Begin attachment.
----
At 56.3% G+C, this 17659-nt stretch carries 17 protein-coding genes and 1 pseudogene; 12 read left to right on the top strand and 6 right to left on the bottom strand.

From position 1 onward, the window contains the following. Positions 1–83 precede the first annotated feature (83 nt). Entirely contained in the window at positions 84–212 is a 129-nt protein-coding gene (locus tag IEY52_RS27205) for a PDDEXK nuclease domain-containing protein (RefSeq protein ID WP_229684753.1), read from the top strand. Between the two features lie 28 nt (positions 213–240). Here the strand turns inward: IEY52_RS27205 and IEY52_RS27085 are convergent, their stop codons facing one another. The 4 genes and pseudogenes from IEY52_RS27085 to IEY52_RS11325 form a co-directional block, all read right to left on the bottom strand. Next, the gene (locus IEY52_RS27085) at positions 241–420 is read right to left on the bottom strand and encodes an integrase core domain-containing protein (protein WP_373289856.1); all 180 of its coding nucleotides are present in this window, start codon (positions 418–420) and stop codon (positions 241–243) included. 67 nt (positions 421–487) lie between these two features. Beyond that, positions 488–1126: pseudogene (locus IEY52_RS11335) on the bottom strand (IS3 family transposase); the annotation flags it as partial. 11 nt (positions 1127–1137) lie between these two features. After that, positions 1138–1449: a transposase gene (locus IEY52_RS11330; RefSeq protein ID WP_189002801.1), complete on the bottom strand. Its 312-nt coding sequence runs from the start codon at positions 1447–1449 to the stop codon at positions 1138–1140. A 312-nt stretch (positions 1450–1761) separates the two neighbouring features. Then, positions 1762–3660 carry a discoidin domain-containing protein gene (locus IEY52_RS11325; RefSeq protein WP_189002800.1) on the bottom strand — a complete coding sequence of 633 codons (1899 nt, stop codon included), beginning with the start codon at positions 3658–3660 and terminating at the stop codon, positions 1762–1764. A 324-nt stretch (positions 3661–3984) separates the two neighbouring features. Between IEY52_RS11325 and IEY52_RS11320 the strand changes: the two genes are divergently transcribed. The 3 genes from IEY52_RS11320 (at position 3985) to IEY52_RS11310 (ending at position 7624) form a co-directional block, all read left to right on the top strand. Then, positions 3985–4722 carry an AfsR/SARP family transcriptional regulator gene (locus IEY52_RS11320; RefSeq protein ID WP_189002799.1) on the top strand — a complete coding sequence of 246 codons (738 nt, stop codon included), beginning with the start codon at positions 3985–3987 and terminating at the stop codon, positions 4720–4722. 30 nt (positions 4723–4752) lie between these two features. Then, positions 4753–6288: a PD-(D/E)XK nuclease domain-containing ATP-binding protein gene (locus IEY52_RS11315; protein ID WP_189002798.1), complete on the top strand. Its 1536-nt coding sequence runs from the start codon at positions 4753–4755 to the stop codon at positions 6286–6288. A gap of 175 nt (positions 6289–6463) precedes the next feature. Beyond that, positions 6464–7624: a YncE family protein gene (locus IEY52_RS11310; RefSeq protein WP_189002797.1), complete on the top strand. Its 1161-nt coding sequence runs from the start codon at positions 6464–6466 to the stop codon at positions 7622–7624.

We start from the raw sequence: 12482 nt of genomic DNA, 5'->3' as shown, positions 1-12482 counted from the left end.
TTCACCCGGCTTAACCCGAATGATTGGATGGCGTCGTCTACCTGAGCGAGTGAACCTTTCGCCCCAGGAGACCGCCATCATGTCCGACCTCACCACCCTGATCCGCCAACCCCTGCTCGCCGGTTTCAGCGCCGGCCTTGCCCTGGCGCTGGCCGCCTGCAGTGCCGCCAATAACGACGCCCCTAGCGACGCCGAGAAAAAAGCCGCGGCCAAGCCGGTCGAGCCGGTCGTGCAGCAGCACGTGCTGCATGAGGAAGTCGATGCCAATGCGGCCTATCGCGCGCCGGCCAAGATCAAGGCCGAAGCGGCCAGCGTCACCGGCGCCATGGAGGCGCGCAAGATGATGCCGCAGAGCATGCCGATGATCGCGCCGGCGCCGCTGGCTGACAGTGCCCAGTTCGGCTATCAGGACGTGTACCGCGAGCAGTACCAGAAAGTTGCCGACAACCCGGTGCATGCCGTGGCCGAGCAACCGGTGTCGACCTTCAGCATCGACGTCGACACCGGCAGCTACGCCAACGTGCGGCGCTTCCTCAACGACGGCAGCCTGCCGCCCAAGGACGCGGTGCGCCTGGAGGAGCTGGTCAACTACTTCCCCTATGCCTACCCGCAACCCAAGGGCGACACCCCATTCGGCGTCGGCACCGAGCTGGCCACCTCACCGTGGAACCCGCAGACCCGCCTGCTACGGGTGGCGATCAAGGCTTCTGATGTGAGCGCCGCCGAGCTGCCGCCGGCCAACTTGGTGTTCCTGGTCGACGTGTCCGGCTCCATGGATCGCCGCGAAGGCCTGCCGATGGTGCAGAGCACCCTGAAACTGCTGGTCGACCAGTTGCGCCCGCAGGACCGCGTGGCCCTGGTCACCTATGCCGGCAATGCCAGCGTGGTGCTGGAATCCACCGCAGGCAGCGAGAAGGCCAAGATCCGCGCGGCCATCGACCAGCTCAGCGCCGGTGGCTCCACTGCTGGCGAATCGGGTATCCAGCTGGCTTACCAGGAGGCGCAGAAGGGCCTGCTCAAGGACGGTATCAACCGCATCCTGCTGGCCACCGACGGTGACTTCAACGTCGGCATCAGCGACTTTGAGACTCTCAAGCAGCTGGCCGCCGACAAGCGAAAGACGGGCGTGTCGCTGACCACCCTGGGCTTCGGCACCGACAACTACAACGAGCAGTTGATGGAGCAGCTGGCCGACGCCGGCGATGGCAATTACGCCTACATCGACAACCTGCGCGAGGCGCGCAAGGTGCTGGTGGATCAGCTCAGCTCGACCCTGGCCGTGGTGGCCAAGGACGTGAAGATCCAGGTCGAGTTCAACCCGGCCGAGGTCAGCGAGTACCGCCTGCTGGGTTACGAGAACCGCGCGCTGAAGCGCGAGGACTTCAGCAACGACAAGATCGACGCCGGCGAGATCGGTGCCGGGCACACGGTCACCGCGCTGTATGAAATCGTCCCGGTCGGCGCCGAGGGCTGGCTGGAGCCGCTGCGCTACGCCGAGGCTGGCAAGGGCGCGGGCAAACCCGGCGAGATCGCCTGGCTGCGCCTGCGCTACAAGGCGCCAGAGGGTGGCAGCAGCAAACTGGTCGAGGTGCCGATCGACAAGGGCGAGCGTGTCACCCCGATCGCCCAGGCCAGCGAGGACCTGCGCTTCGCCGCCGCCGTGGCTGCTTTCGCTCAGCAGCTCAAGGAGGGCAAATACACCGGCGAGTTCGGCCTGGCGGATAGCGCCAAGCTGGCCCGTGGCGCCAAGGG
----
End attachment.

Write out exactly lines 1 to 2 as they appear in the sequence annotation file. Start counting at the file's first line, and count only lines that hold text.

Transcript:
At 56.3% G+C, this 17659-nt stretch carries 17 protein-coding genes and 1 pseudogene; 12 read left to right on the top strand and 6 right to left on the bottom strand.

From position 1 onward, the window contains the following. Positions 1–83 precede the first annotated feature (83 nt). Entirely contained in the window at positions 84–212 is a 129-nt protein-coding gene (locus tag IEY52_RS27205) for a PDDEXK nuclease domain-containing protein (RefSeq protein ID WP_229684753.1), read from the top strand. Between the two features lie 28 nt (positions 213–240). Here the strand turns inward: IEY52_RS27205 and IEY52_RS27085 are convergent, their stop codons facing one another. The 4 genes and pseudogenes from IEY52_RS27085 to IEY52_RS11325 form a co-directional block, all read right to left on the bottom strand. Next, the gene (locus IEY52_RS27085) at positions 241–420 is read right to left on the bottom strand and encodes an integrase core domain-containing protein (protein WP_373289856.1); all 180 of its coding nucleotides are present in this window, start codon (positions 418–420) and stop codon (positions 241–243) included. 67 nt (positions 421–487) lie between these two features. Beyond that, positions 488–1126: pseudogene (locus IEY52_RS11335) on the bottom strand (IS3 family transposase); the annotation flags it as partial. 11 nt (positions 1127–1137) lie between these two features. After that, positions 1138–1449: a transposase gene (locus IEY52_RS11330; RefSeq protein ID WP_189002801.1), complete on the bottom strand. Its 312-nt coding sequence runs from the start codon at positions 1447–1449 to the stop codon at positions 1138–1140. A 312-nt stretch (positions 1450–1761) separates the two neighbouring features. Then, positions 1762–3660 carry a discoidin domain-containing protein gene (locus IEY52_RS11325; RefSeq protein WP_189002800.1) on the bottom strand — a complete coding sequence of 633 codons (1899 nt, stop codon included), beginning with the start codon at positions 3658–3660 and terminating at the stop codon, positions 1762–1764. A 324-nt stretch (positions 3661–3984) separates the two neighbouring features. Between IEY52_RS11325 and IEY52_RS11320 the strand changes: the two genes are divergently transcribed. The 3 genes from IEY52_RS11320 (at position 3985) to IEY52_RS11310 (ending at position 7624) form a co-directional block, all read left to right on the top strand. Then, positions 3985–4722 carry an AfsR/SARP family transcriptional regulator gene (locus IEY52_RS11320; RefSeq protein ID WP_189002799.1) on the top strand — a complete coding sequence of 246 codons (738 nt, stop codon included), beginning with the start codon at positions 3985–3987 and terminating at the stop codon, positions 4720–4722. 30 nt (positions 4723–4752) lie between these two features. Then, positions 4753–6288: a PD-(D/E)XK nuclease domain-containing ATP-binding protein gene (locus IEY52_RS11315; protein ID WP_189002798.1), complete on the top strand. Its 1536-nt coding sequence runs from the start codon at positions 4753–4755 to the stop codon at positions 6286–6288. A gap of 175 nt (positions 6289–6463) precedes the next feature. Beyond that, positions 6464–7624: a YncE family protein gene (locus IEY52_RS11310; RefSeq protein WP_189002797.1), complete on the top strand. Its 1161-nt coding sequence runs from the start codon at positions 6464–6466 to the stop codon at positions 7622–7624.